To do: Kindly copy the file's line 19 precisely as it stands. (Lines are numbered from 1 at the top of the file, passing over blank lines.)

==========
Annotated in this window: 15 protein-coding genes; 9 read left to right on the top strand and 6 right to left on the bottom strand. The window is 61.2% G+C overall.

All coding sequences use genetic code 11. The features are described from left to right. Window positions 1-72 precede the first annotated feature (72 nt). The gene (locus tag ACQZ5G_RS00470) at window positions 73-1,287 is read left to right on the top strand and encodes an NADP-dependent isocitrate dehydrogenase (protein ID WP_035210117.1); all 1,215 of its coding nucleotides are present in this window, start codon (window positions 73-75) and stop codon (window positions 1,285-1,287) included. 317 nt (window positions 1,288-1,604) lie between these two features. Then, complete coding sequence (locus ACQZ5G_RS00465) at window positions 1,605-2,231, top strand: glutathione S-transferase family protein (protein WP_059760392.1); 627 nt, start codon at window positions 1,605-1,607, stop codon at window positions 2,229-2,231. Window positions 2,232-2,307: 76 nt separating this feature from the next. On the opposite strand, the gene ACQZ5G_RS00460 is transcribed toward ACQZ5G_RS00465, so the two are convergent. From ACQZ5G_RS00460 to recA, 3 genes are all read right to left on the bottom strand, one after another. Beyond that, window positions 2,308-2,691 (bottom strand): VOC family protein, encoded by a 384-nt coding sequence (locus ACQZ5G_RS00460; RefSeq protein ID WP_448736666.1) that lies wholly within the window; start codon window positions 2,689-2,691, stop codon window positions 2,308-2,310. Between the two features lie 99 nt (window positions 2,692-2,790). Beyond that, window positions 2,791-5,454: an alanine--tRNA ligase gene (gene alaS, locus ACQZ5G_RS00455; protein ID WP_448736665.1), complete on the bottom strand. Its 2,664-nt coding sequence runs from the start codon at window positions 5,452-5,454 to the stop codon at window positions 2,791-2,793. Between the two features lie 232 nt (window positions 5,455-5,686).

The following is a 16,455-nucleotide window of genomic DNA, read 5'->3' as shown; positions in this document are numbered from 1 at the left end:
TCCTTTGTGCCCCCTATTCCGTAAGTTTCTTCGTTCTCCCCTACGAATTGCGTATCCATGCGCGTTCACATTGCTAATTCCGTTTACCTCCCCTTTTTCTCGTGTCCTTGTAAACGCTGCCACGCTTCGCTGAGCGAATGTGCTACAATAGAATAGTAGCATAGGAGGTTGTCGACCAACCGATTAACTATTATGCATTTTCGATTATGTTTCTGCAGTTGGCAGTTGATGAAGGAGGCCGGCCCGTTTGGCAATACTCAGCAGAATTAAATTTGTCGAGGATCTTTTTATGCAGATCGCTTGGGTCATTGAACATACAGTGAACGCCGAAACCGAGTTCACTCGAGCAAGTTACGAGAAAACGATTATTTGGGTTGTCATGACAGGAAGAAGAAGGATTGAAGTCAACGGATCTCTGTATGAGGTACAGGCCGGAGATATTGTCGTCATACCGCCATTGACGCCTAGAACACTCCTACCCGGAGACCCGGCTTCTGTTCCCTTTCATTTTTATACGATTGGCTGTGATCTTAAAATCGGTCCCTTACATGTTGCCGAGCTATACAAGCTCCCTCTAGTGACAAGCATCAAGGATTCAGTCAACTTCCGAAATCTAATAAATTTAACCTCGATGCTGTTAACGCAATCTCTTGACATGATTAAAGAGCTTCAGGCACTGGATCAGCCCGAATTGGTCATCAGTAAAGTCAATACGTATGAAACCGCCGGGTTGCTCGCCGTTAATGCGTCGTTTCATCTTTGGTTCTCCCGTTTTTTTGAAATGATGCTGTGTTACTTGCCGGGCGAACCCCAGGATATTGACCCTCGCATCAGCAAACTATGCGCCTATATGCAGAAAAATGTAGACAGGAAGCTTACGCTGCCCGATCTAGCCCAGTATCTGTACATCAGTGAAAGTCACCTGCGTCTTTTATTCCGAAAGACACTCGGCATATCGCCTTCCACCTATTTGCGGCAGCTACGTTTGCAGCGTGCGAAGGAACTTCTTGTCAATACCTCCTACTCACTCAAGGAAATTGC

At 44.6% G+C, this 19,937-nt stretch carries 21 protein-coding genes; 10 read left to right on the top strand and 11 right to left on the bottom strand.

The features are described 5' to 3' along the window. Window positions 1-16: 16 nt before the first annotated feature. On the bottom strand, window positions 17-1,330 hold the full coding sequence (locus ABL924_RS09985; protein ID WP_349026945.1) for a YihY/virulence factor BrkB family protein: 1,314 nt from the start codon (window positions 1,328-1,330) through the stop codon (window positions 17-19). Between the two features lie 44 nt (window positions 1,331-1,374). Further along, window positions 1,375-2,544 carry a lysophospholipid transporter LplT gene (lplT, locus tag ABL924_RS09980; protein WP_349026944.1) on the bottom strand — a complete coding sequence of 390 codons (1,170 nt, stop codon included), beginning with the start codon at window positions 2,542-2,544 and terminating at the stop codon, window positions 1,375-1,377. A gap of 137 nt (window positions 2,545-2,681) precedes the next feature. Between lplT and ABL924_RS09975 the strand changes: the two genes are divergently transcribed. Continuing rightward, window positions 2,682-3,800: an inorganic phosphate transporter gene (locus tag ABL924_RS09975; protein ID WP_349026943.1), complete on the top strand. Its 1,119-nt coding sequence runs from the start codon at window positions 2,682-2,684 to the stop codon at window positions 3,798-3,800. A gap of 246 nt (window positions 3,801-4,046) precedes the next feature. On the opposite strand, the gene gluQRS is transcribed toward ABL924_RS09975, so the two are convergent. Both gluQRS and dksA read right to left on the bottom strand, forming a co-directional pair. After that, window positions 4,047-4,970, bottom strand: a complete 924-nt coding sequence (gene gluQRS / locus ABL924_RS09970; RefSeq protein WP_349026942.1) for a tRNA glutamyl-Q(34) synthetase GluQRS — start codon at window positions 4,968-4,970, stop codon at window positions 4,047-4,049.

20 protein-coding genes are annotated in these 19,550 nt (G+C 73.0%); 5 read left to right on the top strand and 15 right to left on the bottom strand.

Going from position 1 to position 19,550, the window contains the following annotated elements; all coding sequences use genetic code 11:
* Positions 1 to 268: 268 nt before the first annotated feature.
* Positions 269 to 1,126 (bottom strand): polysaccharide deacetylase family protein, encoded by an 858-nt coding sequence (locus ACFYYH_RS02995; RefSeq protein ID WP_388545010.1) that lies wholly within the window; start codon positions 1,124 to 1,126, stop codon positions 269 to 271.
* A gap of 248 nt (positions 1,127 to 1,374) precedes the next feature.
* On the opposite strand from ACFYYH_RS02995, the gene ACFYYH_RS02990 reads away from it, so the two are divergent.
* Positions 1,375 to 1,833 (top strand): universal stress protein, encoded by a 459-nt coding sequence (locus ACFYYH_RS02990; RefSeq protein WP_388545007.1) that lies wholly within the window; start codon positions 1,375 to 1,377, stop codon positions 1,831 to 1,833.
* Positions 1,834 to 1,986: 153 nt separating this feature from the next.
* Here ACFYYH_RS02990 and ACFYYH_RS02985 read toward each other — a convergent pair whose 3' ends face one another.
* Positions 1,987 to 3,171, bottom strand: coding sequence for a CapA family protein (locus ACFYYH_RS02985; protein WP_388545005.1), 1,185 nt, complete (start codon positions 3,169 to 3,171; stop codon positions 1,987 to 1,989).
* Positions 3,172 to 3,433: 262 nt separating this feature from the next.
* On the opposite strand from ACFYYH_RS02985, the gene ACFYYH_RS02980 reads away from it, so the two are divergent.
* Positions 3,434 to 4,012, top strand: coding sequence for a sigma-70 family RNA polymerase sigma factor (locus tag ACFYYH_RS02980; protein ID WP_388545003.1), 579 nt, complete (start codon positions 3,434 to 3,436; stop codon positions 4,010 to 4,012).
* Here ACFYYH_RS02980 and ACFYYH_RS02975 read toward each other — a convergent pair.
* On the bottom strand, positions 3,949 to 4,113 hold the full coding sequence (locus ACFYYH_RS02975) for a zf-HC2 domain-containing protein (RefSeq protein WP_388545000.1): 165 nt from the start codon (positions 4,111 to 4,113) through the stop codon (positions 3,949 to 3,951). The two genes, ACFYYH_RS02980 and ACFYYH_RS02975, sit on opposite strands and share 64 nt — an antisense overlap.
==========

* Positions 3,434 to 4,012, top strand: coding sequence for a sigma-70 family RNA polymerase sigma factor (locus tag ACFYYH_RS02980; protein ID WP_388545003.1), 579 nt, complete (start codon positions 3,434 to 3,436; stop codon positions 4,010 to 4,012).